I am a sucker for war stories, especially the ones set during WWII. I’ve read a few of them, some true stories and some fiction, but Kristin Hannah’s ‘The Nightingale’ takes the cake. Set in France during the German occupation, this is a story about two sisters, Vianne and Isabelle Rossignol and how they cope with the ravages of war. After the men were deployed, the women left behind fought a different, a more silent and emotional war. The author explores this often ignored aspect of WWII and with great finesse at that. And that’s where this story is so refreshingly different.
“If I have learned anything in this long life of mine, it is this: In love, we find out who we want to be, in war we find out who we are“. The Nightingale begins with this quote and it is really the heart of this story. Vianne has lived a blissful life with her husband and her 6-year old daughter in the idyllic town of Carriveau until rumors of war start trickling into the French countryside. But Vianne disregards them. She is convinced that they will be protected from German occupation. But unfortunately, war does come to Carriveau and her husband, Antoine is deployed.
Isabelle is then sent from Paris against her will to live with her sister. Vianne and Isabelle react to war in totally opposite ways. When a German officer is billeted in Vianne’s home, Isabelle is furious about living with the enemy. Her anger towards the Germans pushes her to join the Resistance against Nazi occupation. She goes on to put her life in danger over and over again to help British and American airmen get to Spain, to safety. This meant crossing the Pyrenees on foot, braving extreme weather and risk losing her life. She goes on to become one of most wanted spies. I chuckled when I read that they didn’t suspect a woman to be ‘The Nightingale’.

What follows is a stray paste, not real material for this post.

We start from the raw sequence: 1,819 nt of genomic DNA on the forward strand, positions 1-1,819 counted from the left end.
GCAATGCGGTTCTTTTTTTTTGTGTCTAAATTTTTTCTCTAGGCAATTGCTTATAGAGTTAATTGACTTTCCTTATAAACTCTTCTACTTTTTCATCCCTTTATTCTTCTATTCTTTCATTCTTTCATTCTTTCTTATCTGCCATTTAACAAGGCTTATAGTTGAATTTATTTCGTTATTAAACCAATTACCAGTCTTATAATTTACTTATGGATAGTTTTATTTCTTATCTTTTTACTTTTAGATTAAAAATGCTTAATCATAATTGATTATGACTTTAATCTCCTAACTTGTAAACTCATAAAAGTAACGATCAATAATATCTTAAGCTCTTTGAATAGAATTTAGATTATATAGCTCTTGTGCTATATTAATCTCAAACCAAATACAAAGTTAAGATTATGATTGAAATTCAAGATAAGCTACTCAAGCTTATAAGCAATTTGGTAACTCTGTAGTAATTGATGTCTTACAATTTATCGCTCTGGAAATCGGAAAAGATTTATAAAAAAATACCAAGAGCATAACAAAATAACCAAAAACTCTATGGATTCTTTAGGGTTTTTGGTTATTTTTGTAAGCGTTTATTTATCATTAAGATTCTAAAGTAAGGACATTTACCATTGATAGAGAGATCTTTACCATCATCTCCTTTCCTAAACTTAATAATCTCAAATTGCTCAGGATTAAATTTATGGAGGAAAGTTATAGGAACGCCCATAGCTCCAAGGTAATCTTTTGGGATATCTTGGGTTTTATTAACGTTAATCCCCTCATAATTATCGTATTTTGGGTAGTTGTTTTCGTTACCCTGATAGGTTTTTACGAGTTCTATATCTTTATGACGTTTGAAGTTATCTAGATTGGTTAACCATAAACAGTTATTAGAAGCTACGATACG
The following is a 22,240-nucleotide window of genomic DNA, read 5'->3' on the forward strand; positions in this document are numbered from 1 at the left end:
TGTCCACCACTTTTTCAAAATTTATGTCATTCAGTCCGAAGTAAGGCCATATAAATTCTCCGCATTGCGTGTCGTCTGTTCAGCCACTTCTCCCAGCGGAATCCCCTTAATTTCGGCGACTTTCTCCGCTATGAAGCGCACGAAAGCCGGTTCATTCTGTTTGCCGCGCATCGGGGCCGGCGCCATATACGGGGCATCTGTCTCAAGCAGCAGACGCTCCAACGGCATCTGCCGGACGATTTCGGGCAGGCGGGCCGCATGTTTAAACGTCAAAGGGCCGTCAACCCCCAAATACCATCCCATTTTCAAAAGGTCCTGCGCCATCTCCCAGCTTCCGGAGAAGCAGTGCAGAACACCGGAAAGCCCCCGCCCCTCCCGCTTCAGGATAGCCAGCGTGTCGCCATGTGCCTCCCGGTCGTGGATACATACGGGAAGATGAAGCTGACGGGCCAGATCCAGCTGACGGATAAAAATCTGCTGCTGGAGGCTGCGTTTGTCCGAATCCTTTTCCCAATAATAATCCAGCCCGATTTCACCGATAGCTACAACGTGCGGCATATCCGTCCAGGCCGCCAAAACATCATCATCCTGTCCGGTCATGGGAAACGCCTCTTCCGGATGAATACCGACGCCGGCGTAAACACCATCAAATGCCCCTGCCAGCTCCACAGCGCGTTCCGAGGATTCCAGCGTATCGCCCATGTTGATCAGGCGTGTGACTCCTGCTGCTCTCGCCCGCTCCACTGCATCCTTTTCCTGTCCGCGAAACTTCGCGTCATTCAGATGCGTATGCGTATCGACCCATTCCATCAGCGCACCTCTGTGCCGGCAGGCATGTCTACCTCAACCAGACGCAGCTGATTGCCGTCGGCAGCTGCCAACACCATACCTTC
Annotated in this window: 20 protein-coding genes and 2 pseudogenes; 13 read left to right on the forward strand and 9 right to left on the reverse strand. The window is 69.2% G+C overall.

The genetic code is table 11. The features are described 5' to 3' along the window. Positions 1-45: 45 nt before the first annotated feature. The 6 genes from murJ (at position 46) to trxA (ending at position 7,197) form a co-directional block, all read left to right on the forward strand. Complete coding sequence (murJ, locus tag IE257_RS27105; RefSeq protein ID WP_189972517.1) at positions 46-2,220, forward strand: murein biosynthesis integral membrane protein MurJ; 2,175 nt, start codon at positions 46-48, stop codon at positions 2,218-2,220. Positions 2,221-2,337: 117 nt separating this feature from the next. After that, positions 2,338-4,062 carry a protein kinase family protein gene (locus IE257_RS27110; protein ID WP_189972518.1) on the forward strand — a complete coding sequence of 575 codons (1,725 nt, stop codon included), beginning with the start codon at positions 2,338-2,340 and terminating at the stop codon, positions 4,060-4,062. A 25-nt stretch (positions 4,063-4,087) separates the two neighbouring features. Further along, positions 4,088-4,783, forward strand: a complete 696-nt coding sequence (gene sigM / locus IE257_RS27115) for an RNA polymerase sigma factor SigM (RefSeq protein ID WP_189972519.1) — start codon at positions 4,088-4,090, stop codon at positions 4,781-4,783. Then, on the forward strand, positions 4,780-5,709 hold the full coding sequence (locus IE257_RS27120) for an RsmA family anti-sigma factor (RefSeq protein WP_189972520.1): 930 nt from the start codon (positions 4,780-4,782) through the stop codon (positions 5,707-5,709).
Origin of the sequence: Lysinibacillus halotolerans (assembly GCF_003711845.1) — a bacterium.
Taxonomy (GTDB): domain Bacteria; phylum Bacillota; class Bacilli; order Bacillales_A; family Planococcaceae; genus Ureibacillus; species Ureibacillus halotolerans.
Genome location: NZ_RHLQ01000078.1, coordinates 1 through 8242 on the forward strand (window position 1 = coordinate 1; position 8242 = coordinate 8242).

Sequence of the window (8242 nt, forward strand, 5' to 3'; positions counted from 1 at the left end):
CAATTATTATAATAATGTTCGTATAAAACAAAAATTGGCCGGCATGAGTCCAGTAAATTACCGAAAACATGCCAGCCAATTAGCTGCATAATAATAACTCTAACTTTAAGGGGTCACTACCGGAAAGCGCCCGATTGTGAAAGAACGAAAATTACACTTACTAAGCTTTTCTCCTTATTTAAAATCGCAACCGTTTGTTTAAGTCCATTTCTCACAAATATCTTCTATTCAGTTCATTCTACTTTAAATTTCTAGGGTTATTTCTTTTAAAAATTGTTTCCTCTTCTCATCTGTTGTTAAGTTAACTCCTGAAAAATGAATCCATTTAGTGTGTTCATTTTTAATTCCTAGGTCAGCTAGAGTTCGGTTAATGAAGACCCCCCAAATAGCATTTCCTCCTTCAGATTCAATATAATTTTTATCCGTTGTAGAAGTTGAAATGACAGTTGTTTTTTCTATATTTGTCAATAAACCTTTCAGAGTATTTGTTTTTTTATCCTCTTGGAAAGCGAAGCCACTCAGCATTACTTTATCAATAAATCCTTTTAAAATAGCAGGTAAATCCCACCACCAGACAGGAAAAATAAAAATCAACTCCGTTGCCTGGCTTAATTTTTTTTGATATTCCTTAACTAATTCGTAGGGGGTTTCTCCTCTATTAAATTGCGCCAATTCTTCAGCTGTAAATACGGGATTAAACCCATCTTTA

Vianne, however is the cautious one. She keeps her head down and gets by, trusting that the war will end soon and Antoine will return. As the story progresses, she finds herself without food or money and she is forced to make one difficult choice after another only to keep her daughter alive and safe.
It is extremely moving to read about harrowing conditions and trauma these women had to face. I found myself questioning what I would do, had I been in their shoes. Would I help a friend who is a Jew if it meant capital punishment? Would I flirt with danger only to serve my country? That’s what this book does to you. Kristin’s narration is so absorbing, she transported me to wartime France.
Vianne and Isabelle are both such wonderfully complex characters, so different in their sensibilities, yet joined together in the strength of their characters. The Rossignol sisters are representative of all the dauntless women everywhere who faced the horrors of WWII and whether they survived or not, they’re all heroes in their own unique way.